While this doesn’t have the sheer scope the other two photos, it does have some very nice backlighting. When a character from Lord of the Rings comes back from the dead, they don’t come back shuffling and howling for brains. They come back more powerful, and accompanied by the kind of dramatic lighting that is usually used in pictures of holy figures. It’s just that kind of story.

Everything about this movie is made to be epic. The storyline takes place over multiple years, features a heroic journey from multiple characters, and involves the fate of basically everything. To match that, there are sweeping visuals to show the scale of the journey and a soundtrack with a complexity that showcases the intricate nature of the world. Because of these,  when I watch the One Ring dissolve into the lava of Mount Doom, I feel like I’ve earned it. When everything is light and glowy and happy afterwards, and the entire fellowship (except Boromir, it sucks to be Boromir) is having a party in Rivendale and everyone is laughing, I appreciate it. At the end of the movies, I’m really, honestly, happy. For some people, that could be because they have reached the end of over nine hours of film. Perhaps they appreciated the technically excellent cinematography, or the wonderful performance of the London Philharmonic Orchestra in the soundtrack. For me, however, it is because these technically beautiful elements have allowed me to travel through an entire world filled with people who choose to give everything they can possibly give, so that in the end the good guys can win.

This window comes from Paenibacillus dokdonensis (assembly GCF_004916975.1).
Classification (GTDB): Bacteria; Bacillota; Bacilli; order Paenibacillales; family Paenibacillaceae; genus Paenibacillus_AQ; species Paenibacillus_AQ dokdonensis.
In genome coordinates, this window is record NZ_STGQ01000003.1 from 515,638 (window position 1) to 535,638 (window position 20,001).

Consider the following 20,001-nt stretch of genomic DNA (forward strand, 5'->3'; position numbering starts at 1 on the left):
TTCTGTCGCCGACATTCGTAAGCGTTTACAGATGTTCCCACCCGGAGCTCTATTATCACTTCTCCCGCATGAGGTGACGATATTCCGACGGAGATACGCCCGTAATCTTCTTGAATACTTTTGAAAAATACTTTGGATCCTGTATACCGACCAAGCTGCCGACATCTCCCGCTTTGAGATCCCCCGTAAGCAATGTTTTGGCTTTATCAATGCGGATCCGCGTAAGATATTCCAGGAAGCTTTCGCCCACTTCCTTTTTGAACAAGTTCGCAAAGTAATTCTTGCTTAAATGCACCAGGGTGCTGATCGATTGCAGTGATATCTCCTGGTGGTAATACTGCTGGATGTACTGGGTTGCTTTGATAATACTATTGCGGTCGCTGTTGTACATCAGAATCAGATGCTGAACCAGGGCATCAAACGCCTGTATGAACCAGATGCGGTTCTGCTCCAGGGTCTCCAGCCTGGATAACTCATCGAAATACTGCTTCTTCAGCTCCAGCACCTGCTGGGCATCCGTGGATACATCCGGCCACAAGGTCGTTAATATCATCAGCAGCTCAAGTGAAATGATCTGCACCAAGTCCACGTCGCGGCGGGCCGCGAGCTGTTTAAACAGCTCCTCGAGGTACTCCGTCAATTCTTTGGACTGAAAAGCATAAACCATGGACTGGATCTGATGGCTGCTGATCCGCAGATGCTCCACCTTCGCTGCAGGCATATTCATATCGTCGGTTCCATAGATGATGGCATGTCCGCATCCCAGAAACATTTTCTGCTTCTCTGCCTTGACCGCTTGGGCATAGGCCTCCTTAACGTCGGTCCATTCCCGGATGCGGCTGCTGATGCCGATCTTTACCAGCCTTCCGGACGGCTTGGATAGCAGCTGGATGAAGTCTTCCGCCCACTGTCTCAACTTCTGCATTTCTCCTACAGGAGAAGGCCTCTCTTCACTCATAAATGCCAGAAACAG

And that is awesome.

Advertisements

Discussion

3 thoughts on “Zoe- One Trilogy to Rule Them All

  1. Everyone loves a good fantasy. But what set LOTR apart from others that tried to be like it…and failed so miserably? Was it just the technical excellence everything(including acting, and music, and such) was done with? Or was it something more intangible?

    Posted by liamthesaint | January 16, 2013, 5:38 am